#8 - Museum of Applied Arts (1896)
Lechner's over-the-top ornaments pay homage to the folk art of India and Persia, because at the time some ethnographers falsely believed that Hungary shared a common history with these civilizations. For example, the plain white entry hall of the Museum of Applied Arts is modeled after the Taj Mahal. The building is currently undergoing a major renovation and can't be visited.
#9 - Postal Savings Bank (1901)
This art nouveau masterpiece nestles on a quiet downtown street by Liberty Square. Lechner decorated the facade of the Postal Savings Bank with beehives, symbolizing industry and hard work. The building's colorful green and yellow roof tiles are best taken in from afar, for example, from the nearby corner of Bajcsy-Zsilinszky Road and Nagysándor József Street.
#10 - Török Bank Building (1906)
The enormous mosaic atop the Török Bank Building, a steel-and-glass art nouveau construction, is a perfect counterpoint to the unadorned facade. The mosaic depicts Saint Mary, Hungary's patron saint, surrounded by prominent Hungarian revolutionary figures.
#11 - Parisiana (1909)
With a plain marble facade, Béla Lajta's Parisiana, originally built as a cabaret venue, shows early modernist and art deco characteristics (it was built in 1909). Note the beautiful row of gilded cherubs perched atop the building, holding the stained glass lettering.
#12 - István Széchenyi High School of Commerce (1912)
This massive red-brick building emerges unexpectedly on the narrow Vas Street in the new-cool District 8. The decorated aluminum entry door and limestone frame depict themes of commercial transportation and Hungarian folk art. The latin inscription above the door is a daily reminder to students: "It's not for school, but for life we learn."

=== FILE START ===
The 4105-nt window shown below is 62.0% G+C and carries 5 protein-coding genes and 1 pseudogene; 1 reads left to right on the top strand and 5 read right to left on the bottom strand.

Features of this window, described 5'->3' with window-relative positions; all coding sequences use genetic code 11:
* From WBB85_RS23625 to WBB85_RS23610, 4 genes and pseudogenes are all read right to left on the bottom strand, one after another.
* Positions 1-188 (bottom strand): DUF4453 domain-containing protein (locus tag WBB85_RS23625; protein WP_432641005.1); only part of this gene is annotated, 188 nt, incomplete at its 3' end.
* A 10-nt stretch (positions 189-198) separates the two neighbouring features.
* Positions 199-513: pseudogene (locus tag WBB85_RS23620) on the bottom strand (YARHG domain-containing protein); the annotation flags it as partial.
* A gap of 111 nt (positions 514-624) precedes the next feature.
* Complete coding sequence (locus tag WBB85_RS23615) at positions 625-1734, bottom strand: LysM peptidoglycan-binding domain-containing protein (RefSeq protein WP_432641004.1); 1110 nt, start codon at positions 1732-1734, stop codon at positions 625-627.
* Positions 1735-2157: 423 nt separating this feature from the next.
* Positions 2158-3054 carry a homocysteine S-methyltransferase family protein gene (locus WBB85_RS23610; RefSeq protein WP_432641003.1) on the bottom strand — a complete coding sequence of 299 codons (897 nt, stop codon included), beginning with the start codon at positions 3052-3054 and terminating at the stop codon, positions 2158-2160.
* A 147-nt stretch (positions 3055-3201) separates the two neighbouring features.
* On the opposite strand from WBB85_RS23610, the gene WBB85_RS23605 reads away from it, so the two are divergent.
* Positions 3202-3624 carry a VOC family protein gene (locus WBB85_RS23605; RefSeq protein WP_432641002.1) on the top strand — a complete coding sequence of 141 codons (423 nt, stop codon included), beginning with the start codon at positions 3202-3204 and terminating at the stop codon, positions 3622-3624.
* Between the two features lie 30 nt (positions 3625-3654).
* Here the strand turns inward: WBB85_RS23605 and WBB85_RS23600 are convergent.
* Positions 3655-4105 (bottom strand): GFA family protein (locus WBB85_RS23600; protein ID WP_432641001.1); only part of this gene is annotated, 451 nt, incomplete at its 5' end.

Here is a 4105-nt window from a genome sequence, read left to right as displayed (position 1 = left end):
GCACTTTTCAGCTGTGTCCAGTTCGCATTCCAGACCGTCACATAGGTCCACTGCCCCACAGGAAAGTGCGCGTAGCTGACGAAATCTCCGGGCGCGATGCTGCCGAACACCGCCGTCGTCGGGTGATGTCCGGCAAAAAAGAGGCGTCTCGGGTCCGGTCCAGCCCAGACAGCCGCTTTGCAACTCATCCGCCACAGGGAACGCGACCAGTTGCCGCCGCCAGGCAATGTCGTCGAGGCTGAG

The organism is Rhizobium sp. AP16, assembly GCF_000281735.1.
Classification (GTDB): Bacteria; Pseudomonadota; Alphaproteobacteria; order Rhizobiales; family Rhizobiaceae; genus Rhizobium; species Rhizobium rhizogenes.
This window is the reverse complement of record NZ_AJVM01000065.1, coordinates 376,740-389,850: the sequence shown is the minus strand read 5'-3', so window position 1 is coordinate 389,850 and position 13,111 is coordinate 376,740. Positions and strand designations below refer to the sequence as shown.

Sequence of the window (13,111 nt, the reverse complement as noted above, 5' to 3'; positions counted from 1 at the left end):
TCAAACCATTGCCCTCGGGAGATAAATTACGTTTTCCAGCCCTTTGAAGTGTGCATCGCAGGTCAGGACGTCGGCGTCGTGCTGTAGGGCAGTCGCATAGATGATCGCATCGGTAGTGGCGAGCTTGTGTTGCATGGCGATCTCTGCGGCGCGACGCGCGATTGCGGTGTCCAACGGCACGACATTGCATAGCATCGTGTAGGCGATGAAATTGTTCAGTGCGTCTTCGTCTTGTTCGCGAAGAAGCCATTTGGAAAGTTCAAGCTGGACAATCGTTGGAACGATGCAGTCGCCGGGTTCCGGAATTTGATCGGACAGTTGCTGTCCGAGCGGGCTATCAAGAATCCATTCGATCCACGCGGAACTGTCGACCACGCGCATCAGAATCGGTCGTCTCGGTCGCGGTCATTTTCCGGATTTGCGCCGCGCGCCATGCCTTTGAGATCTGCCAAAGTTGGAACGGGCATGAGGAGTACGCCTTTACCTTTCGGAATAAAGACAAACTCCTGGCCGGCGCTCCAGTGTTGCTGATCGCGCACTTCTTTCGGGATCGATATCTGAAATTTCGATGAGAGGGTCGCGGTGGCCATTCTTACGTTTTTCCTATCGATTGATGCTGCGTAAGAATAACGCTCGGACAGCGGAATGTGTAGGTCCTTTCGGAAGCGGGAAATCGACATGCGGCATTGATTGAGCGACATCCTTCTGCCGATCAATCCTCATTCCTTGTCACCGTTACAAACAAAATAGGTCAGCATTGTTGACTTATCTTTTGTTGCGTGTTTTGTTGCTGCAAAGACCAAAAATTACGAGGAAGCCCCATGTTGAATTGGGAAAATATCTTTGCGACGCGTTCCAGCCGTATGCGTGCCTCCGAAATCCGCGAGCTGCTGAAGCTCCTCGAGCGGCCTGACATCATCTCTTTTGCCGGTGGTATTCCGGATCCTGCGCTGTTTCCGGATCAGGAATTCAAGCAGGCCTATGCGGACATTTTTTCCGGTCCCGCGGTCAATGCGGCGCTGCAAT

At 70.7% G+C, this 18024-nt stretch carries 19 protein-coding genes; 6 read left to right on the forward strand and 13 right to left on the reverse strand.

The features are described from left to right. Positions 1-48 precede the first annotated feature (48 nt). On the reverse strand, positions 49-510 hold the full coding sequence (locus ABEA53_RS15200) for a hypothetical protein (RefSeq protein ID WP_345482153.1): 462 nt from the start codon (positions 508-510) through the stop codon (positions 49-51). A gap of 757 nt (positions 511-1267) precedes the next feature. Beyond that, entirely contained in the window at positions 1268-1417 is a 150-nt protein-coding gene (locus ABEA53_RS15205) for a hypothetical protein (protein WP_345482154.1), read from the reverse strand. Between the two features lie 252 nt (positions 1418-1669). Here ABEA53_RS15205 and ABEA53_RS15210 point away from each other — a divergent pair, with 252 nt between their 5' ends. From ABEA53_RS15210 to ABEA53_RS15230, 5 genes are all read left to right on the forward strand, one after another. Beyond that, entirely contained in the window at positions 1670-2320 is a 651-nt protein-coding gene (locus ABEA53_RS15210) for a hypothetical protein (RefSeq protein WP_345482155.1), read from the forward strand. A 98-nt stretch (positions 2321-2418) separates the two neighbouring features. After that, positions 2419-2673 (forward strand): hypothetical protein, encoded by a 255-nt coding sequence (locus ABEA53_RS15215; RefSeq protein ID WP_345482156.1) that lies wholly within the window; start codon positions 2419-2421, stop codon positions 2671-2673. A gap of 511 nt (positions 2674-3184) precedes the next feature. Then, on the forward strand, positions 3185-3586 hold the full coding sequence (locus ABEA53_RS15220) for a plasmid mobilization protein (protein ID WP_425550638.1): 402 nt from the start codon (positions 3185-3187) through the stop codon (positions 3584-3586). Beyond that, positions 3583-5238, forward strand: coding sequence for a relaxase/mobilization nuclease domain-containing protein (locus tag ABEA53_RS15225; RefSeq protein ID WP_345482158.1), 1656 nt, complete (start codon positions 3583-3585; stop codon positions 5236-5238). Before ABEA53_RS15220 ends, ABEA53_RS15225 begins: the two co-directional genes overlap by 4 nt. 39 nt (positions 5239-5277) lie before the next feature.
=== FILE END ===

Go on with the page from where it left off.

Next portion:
Several well-known figures of Germany's Bauhaus school, including Marcel Breuer and László Moholy-Nagy, were Hungarian, which meant that modernist architecture quickly spread in Hungary, too. In the 1930s and '40s, modernism became a symbol of a protest against the state, which favored the Baroque Revival style. Many people, especially middle-class, Jewish residents, viewed Baroque as politically and socially outdated.
#13 - Dunapark Apartment (1936)
The highest concentration of modernist buildings are on Pozsonyi Road in Újlipótváros. The most spectacular is located at #38: the limestone-clad facade hides a delicately elegant staircase featuring marble finishes and custom blue-rubber floors. For the best experience, wait for a chance to sneak in for a glance.
#14 - Napraforgó Street Housing Development (1931)
A progressive government decree in the 1930s commissioned leading Hungarian architects to build affordable housing in the modern style of the day. The result was 22 refined single-family homes on the leafy Napraforgó Street in a Buda suburb. Each of the buildings has a unique character, while also being part of a greater aesthetic whole.
#15 - Madách Houses (1938)
Madách Houses are a group of 11 clinker-brick buildings that separate the historic Jewish Quarter from downtown. The barely perceptible geometric patterns on the otherwise unadorned facade lend the buildings an understated grace. The sweeping arch at the center was supposed to be the grand entry of a boulevard running all the way through to the City Park, but its construction was halted during World War II and never continued.
Socialist realism was a state-imposed art form in Hungary in the first half of the 1950s. In architecture, it combined classical elements with communist ideology—imagine a columned entrance decorated with a relief showing joyful laborers. Socialist realism was painfully out-of-date at a time when sleek modern architecture reigned supreme in the Western world. By the end of the '50s, it ran its course, and architects were permitted to return to modernist designs. But because of capital constraints and limited access to construction materials, many Budapest buildings from the '60s, and especially the '70s, don't stand the test of time.
#16 - Former Communist Party HQ, District 2 (1952-53)
The unusually long and royal staircase leading up to the party's local headquarters, sitting perched atop a park, was meant to project the authority of communism. Bizarrely, but in line with the socialist-realist dogma, a colonnade of Doric columns decorate the facade (remember, this is the 1950s). Before the fall of the regime, a five-pointed star topped the building.
#17 - Körszálló - Hotel Budapest (1967)